Jun. 12th Attention editors: Don’t neglect those well connected Boomers!
TAKEAWAY: Members of the Baby Boomer generation (1946-1964) continue to have an impact—-and now it is through the way they have taken to the new technology, smartphones, the iPad and social networking. Newspaper editors are wise to pay attention to this loyal segment.
We like our connections
Photo courtesy of http://www.matthewferrara.com/rssfeed/tech_myths/
I am not one to put myself on categories according to my age—-65 as of my last birthday. As a result, I always look at surveys based on age, and especially about us Baby Boomers, with a grain of skepticism.
Now the Pew’s Internet & American Life Project reports that as of April 2012, more than half of United States residents over 65 are online.
Why am I not surprised? Perhaps it is because I exchange emails with a large number of my high school and college classmates, whom I also find in abundance on Twitter and Facebook.
It is also not a surprise that the over 65—-and please don’t call us “geezers”—take to the tablet with gusto.
Highlights of the Pew’s Internet & American Life Project
—As of April 2012, 53% of American adults age 65 and older use the internet or email
—As of February 2012, one third (34%) of internet users age 65 and older use social networking sites such as Facebook, and 18% do so on a typical day.
—Some 69% of adults ages 65 and older report that they have a mobile phone, up from 57% in May 2010.
The Nielsen study
The iPad is no longer a device for just young men, according to new data from Nielsen.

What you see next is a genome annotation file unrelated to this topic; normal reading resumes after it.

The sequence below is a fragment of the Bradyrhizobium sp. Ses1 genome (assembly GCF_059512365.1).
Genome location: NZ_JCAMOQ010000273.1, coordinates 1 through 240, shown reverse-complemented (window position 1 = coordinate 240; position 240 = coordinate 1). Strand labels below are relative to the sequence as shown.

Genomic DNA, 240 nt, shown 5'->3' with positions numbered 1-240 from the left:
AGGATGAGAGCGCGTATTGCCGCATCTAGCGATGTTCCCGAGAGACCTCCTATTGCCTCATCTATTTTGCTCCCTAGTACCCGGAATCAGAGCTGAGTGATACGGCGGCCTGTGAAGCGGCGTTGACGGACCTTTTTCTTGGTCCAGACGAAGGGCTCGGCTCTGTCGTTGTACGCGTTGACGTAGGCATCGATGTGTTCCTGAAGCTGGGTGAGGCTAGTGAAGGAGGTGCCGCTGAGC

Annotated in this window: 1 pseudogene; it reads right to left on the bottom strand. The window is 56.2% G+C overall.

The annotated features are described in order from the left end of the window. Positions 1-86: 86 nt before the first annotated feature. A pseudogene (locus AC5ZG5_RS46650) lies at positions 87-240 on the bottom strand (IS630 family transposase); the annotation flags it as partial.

People over the age of 45 now account for 37% of the tablet, a.k.a. iPad, market according to Nielsen.
It is not just the tablet that members of my generation take to, also smartphones. Before I checked any of these studies I had already witnessed in airport lounges worldwide, frequented by the 55+ businessmen and women, where iPhones and iPads are as numerous as bowls of peanuts and pretzels.
Americans between the ages of 55 and 64 are adopting smartphones at a faster rate than any other age group. Just about 30 percent of all mobile-equipped, soon-to-be seniors now own a smartphone, marking a five percent jump over Q2 of this year.
And for those who think the tablet is a child pacification device, think again, it may be a Baby Boomer’s pacification device, too.
Although, come to think about it, we have been a difficult generation to pacify, which is part of the reason I am a bit incredulous about the Pew’s Internet & American Life Project’s description of the oldest Baby Boomers as the “silent generation”.
As I remember, we have not been silent about most issues facing us.
Just like we are not silent about our delight in mingling with all the sexy technology and social networking of today.
If, as it is often said, it is older readers who are the most devoted and loyal to their newspapers—-in whichever form—-, then it’s time editors pay attention to the figures in this recent study and realize that it will be worth the effort to create content and opportunities to continue to attract their older readers both thru print and digital platforms.
Most of those Baby Boomers plan to be around for another 20 years—at least.
Of special interest
Good news for those guys at our favorite drawing app, Paper 53, recently awarded an Apple Design Award. Congrats! Let’s keep doodling.
The iPad Design Lab: Storytelling in the Age of the Tablet
Video walkthrough of the iPad prototype of iPad Design Lab
TheMarioBlog post #1036
Posted by Dr. Mario R. Garcia on June 12, 2012
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Dr. Mario R. Garcia
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